While it is now something we enjoy year-round, good rosé is still associated with the arrival of spring. In recent years, many of its stereotypes have been put aside as rosé has become more of a pink designer wine rather than an afterthought use for the remaining, less desirable juice.
Statistics show that women drink more rosé but the gender pendulum is shifting as the complex flavors casts an image that is less threatening to men. Many are adopting a “real men drink pink” attitude.
Although rosé has its own identity, it reflects the characteristics of the grape varietals used. While pinot noir is one of my favorite wines, it has taken some time for me to warm up to rosé of pinot noir, especially when it is too dry and the acidity overpowers the true flavors and aromas.
The pinot noir grape is thin-skinned and temperamental, but proper care before and after harvest can result in unmatched finesse and elegance. In rosé, pinot noir is crisp and dry with a firm acidity, but with time I have found releases that also express a true flavor profile of the grape with limited skin contact.
One such wine, the readily available 2018 La Crema Pinot Noir Rosé ($25) from Monterey County, expresses balanced flavors of watermelon, strawberry and grapefruit with mineral elements and a vibrant acidity.
Aside from the brief maceration (contact with the skins), most rosé of pinot noir come from grapes that are generally picked early, then slow-pressed and cold fermented in stainless steel tanks. Some are pressed whole-cluster and others fermented on the lees. Old stereotypes are diminished by this new diversity in style.
Most of the finest rosé of pinot noir comes from the same appellations in California, Oregon and France’s Burgundy region that produces pinot noir. Two acclaimed exceptions originate from South America and the Pfalz region in Germany.
Rising temperatures have enabled Pfalz a region in western Germany to successfully produce spätburgunder (pinot noir), known as the “heartbreak grape” because of its delicate temperament.
Founded in 1849, Reichsrat von Buhl is one of the oldest and largest wine estates in Germany, specializing in riesling, sekt (sparkling wine) and now, spätburgunder. The 2016 Reichsrat von Buhl “Bone Dry” Spätburgunder Rosé Pfalz ($17), available online and at various local outlets, has distinguished, subtle cherry aromas and spice on the palate.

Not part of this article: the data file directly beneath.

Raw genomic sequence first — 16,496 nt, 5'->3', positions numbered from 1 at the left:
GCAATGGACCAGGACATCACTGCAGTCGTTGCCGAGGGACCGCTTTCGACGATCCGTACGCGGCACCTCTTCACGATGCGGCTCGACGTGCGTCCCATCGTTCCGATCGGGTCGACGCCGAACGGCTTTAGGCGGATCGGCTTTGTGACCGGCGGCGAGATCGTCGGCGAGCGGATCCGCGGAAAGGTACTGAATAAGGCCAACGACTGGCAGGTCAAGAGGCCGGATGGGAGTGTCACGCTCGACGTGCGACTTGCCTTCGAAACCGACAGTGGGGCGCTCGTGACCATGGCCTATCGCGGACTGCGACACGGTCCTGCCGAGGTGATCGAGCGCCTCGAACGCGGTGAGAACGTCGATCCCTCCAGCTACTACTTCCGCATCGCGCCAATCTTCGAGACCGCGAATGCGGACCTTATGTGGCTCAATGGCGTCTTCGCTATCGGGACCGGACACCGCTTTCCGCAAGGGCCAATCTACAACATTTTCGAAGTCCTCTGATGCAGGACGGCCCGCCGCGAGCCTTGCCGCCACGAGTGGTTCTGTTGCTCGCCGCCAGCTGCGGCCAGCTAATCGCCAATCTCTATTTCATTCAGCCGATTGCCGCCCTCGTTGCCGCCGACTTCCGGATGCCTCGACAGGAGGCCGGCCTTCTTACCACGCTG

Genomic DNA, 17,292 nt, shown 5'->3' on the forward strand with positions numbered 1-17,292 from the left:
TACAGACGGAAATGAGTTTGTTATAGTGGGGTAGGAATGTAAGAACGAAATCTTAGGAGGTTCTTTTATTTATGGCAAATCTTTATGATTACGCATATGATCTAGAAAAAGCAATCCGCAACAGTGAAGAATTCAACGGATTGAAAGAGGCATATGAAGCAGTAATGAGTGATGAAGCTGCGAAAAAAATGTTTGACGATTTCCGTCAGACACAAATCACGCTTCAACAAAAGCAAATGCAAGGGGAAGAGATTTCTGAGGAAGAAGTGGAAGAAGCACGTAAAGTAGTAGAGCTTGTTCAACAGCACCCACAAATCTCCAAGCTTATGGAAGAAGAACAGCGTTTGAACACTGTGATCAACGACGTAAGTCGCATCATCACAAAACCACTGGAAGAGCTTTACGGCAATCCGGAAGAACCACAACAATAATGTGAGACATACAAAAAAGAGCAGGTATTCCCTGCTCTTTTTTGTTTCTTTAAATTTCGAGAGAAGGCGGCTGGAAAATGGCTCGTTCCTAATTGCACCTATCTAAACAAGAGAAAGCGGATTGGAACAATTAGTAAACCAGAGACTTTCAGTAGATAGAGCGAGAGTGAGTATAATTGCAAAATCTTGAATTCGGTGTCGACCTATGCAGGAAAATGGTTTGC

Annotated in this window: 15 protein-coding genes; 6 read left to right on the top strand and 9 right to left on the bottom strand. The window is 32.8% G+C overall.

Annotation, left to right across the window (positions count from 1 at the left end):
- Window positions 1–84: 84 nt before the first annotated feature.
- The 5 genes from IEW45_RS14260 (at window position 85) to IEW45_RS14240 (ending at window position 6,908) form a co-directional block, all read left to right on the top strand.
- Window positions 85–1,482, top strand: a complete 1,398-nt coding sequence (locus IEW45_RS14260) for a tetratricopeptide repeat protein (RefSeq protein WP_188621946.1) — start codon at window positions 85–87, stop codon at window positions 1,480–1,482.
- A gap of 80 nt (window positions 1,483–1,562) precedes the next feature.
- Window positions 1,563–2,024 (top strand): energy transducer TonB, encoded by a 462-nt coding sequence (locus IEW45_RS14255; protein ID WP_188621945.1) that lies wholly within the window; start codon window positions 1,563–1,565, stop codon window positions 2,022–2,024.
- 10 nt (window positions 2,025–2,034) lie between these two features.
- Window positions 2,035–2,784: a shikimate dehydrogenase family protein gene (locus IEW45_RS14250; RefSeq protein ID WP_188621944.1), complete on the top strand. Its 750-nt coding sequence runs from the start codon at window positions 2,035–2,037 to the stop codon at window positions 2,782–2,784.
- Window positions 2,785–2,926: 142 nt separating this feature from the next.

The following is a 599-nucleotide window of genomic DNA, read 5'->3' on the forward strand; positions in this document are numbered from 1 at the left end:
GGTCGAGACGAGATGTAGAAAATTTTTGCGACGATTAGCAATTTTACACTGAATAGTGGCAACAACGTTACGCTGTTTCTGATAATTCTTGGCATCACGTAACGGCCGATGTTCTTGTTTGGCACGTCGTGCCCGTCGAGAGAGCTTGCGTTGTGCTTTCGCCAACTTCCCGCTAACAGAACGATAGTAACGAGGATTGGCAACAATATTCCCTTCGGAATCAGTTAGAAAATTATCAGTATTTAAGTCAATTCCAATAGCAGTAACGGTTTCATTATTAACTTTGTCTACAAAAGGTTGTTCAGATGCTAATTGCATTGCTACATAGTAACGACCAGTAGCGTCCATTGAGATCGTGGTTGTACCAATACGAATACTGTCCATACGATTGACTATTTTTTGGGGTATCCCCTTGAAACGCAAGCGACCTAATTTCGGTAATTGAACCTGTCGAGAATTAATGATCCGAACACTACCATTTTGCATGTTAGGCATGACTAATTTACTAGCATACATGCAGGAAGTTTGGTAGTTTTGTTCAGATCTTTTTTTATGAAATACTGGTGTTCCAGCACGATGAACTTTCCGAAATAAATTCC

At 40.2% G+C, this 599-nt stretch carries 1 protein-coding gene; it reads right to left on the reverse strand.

Well-balance with intense aromas define the Bodega Garzon Uruguay Reserve Pinot Noir Rosé 2018 ($18) from South America’s fourth largest wine region. While awarding this pink wine 91 points, James Suckling described “rose petals, watermelon, strawberries and cream. Bright and fresh on the palate with razor-sharp acidity and a fresh finish.”
Made from a variety of estate-grown fruit in Burgundy, France, the 2005 Bourgogne Pinot Noir Rosé, Chateau de Puligny Montrachet ($17) is a good value, available locally, and provides an opportunity to enjoy a true wine from the region that gave birth to pinot noir.
Warmer temperatures in Oregon’s Willamette Valley allowed the grapes to fully ripen, resulting in a nice balance of brix (sugar) and acidity in the whole- cluster pressed 2018 Gran Moraine Rosé of Pinot Noir Yamhill-Carlton ($28). Very pale salmon in color with floral and pineapple aromas, the flavors are well- integrated and the mouthfeel is both dry and creamy.
The Tous Ensemble is a series of approachable, everyday releases from Sonoma County’s Copain Wines. A cooler growing season in Mendocino County to the north allowed the harvest to occur over a period of time, resulting in a diversity of ripeness and flavor development in the 2018 Copain Tous Ensemble Rosé of Pinot Noir ($20). I found a vibrant nose combining floral notes with hints of grapefruit. The crisp, dry mouthfeel delivered flavors of melon and cherry with a spice element on the finish.
Utilizing fruit from five vineyards within the cooler Sonoma Coast appellation, Ernest Vineyards produced the Rosé of Pinot Noir 2018 “The Motley” ($18) in the saignée method that, after limited skin contact, “bleeds off” some juice before the remainder goes through complete maceration and fermentation. Released under their Eugenia label, this rosé has herbal notes that accompany traditional flavors and a vibrant acidity.
When the rain stops and the sun emerges, rosé of pinot noir belongs on your patio table aside those made from Rhone varietals like syrah and grenache.
Want more reviews and insider tips? Subscribe here to our new SF Wine and Spirits newsletter. It’s free and delivered twice monthly to your inbox. We never share your personal information.
Lyle W. Norton is a wine enthusiast and blogger in Santa Rosa who has written a wine column for 15 years. Visit his blog at www.lifebylyle.com or email him at email@example.com. He is a guest columnist.